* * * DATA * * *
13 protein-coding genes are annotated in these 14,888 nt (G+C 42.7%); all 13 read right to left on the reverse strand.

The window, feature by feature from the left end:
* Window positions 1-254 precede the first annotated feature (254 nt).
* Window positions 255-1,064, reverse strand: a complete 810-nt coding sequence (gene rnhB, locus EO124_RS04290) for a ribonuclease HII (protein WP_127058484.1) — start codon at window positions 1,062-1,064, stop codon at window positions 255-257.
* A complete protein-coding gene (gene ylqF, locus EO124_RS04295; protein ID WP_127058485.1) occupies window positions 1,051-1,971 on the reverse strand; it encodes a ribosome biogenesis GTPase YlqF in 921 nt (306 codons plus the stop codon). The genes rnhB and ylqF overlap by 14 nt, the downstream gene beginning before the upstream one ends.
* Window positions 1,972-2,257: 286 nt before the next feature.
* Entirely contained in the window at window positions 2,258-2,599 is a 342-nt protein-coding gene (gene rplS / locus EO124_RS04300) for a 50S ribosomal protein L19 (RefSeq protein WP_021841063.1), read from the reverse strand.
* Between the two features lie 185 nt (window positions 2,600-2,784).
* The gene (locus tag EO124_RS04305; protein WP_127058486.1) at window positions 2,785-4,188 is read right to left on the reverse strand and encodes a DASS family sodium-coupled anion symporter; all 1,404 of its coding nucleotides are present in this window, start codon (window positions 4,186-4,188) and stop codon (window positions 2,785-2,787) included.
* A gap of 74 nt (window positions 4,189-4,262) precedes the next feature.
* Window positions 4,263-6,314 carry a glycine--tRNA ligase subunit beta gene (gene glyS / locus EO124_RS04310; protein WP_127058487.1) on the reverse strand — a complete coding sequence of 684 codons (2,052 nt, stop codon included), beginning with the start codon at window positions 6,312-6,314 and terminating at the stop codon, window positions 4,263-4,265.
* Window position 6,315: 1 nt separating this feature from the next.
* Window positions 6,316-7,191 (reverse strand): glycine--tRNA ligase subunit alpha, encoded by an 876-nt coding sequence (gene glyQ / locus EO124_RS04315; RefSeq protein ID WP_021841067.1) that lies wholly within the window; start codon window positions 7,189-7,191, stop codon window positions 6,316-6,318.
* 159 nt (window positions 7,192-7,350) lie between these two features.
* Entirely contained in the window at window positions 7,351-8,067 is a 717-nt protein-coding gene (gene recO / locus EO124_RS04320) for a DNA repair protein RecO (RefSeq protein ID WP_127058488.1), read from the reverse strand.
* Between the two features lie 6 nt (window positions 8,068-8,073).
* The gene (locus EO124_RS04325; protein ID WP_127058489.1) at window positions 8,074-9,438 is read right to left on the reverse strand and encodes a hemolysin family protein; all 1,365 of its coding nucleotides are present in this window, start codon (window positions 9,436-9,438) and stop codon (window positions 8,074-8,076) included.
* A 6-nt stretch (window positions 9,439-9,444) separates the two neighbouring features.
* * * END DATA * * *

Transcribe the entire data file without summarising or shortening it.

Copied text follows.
13 protein-coding genes are annotated in these 14,888 nt (G+C 42.7%); all 13 read right to left on the reverse strand.

The window, feature by feature from the left end:
* Window positions 1-254 precede the first annotated feature (254 nt).
* Window positions 255-1,064, reverse strand: a complete 810-nt coding sequence (gene rnhB, locus EO124_RS04290) for a ribonuclease HII (protein WP_127058484.1) — start codon at window positions 1,062-1,064, stop codon at window positions 255-257.
* A complete protein-coding gene (gene ylqF, locus EO124_RS04295; protein ID WP_127058485.1) occupies window positions 1,051-1,971 on the reverse strand; it encodes a ribosome biogenesis GTPase YlqF in 921 nt (306 codons plus the stop codon). The genes rnhB and ylqF overlap by 14 nt, the downstream gene beginning before the upstream one ends.
* Window positions 1,972-2,257: 286 nt before the next feature.
* Entirely contained in the window at window positions 2,258-2,599 is a 342-nt protein-coding gene (gene rplS / locus EO124_RS04300) for a 50S ribosomal protein L19 (RefSeq protein WP_021841063.1), read from the reverse strand.
* Between the two features lie 185 nt (window positions 2,600-2,784).
* The gene (locus tag EO124_RS04305; protein WP_127058486.1) at window positions 2,785-4,188 is read right to left on the reverse strand and encodes a DASS family sodium-coupled anion symporter; all 1,404 of its coding nucleotides are present in this window, start codon (window positions 4,186-4,188) and stop codon (window positions 2,785-2,787) included.
* A gap of 74 nt (window positions 4,189-4,262) precedes the next feature.
* Window positions 4,263-6,314 carry a glycine--tRNA ligase subunit beta gene (gene glyS / locus EO124_RS04310; protein WP_127058487.1) on the reverse strand — a complete coding sequence of 684 codons (2,052 nt, stop codon included), beginning with the start codon at window positions 6,312-6,314 and terminating at the stop codon, window positions 4,263-4,265.
* Window position 6,315: 1 nt separating this feature from the next.
* Window positions 6,316-7,191 (reverse strand): glycine--tRNA ligase subunit alpha, encoded by an 876-nt coding sequence (gene glyQ / locus EO124_RS04315; RefSeq protein ID WP_021841067.1) that lies wholly within the window; start codon window positions 7,189-7,191, stop codon window positions 6,316-6,318.
* 159 nt (window positions 7,192-7,350) lie between these two features.
* Entirely contained in the window at window positions 7,351-8,067 is a 717-nt protein-coding gene (gene recO / locus EO124_RS04320) for a DNA repair protein RecO (RefSeq protein ID WP_127058488.1), read from the reverse strand.
* Between the two features lie 6 nt (window positions 8,068-8,073).
* The gene (locus EO124_RS04325; protein ID WP_127058489.1) at window positions 8,074-9,438 is read right to left on the reverse strand and encodes a hemolysin family protein; all 1,365 of its coding nucleotides are present in this window, start codon (window positions 9,436-9,438) and stop codon (window positions 8,074-8,076) included.
* A 6-nt stretch (window positions 9,439-9,444) separates the two neighbouring features.